PCOS, also known as polycystic ovarian syndrome, is a health condition that affects millions of women across the United States. If you have recently visited your OB doctor and been diagnosed with PCOS, you might be confused and concerned with what the condition entails. Get to know some important facts to know when you have been diagnosed with PCOS so you can be better prepared for what is to come.
You Don't Have to Have Cysts to Have PCOS
One of the most surprising aspects of PCOS to be aware of is that you do not have to have cysts on your ovaries to be diagnosed with PCOS. Even though the word cyst is in the name, you can be diagnosed with the condition based on other criteria. A person with PCOS may be diagnosed because of irregular or absent periods/ovulation, high testosterone levels, and other symptoms that can be diagnosed even if no cysts are found on their ovaries. This disorder is an endocrine disorder and has to do with hormone levels and other factors in the body.
PCOS Is a Leading Cause of Infertility
Another fact to be aware of with PCOS is that it is a leading cause of infertility in women of child-bearing age. Now, this does not necessarily mean that you will struggle with your fertility. Some women with PCOS have little to no trouble conceiving naturally. However, many others do have difficulties and require fertility treatments and other interventions to be able to have a child. Others still may not be able to conceive at all. If you hope to have children one day, you will want to talk to your OB/GYN as soon as possible before you plan to start trying. They can give you some guidance as well as go over your treatment options in detail.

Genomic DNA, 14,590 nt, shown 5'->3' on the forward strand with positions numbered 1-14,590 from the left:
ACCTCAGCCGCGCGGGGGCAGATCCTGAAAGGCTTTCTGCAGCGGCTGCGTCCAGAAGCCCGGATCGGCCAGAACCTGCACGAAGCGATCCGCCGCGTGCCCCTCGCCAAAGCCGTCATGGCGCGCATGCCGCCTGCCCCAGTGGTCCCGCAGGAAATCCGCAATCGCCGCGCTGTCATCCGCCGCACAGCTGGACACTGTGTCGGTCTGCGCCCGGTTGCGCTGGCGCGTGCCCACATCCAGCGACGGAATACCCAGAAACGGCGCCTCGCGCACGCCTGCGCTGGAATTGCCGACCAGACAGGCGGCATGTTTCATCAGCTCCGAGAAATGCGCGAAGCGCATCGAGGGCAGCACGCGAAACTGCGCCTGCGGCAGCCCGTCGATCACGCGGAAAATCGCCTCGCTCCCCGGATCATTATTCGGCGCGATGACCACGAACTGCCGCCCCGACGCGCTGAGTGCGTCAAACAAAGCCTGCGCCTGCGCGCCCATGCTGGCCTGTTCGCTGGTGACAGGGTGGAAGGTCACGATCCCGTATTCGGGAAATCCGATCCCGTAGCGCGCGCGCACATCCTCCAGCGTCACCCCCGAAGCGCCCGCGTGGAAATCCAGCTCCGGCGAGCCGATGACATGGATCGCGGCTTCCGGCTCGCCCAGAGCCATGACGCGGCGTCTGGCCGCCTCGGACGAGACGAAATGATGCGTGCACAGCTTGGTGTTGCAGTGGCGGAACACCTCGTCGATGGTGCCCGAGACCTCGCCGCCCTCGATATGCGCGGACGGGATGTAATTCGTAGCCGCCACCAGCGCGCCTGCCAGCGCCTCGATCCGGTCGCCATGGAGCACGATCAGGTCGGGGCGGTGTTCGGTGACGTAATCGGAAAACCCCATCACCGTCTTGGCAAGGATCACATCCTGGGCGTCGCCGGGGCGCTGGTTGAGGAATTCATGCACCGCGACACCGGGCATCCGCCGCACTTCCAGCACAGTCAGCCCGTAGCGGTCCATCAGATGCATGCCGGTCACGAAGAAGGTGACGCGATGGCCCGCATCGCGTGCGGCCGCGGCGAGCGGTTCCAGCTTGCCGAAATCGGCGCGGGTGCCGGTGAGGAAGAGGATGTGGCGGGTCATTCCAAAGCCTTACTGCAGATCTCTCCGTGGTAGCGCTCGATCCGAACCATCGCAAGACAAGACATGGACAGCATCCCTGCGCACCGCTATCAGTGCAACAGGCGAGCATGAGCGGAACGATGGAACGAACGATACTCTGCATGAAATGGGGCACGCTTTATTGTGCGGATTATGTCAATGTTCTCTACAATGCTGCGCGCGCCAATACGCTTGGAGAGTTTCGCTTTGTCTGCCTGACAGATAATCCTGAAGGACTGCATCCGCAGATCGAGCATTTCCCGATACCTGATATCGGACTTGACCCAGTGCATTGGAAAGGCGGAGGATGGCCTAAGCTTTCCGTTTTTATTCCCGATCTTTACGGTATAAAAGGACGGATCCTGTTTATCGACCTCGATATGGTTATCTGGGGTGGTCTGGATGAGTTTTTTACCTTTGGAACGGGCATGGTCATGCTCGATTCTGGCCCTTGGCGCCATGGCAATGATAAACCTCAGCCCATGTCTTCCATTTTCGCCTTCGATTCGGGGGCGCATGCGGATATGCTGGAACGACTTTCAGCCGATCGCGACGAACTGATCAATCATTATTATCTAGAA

PCOS Is Associated with Numerous Other Health Issues
It is important to know that PCOS is also associated with a number of other health conditions in addition to the symptoms it causes on its own. Many women with PCOS develop type 2 diabetes, for example. Part of this is because PCOS can cause insulin resistance, which means that the body cannot properly utilize the insulin that it produces. More insulin has to be released to control blood sugar and eventually, insulin can become ineffective entirely. This, in turn, can lead to diabetes. Other health conditions that can be associated with PCOS are sleep apnea, cardiovascular disease, obesity, and other issues. It is important to get to your doctor regularly to discuss any symptoms you are having as well as to have regular checkups to ensure you are as healthy as possible.
Now that you know some of the important facts about PCOS, you can be better prepared to work with your medical team to manage and control the condition as well as possible.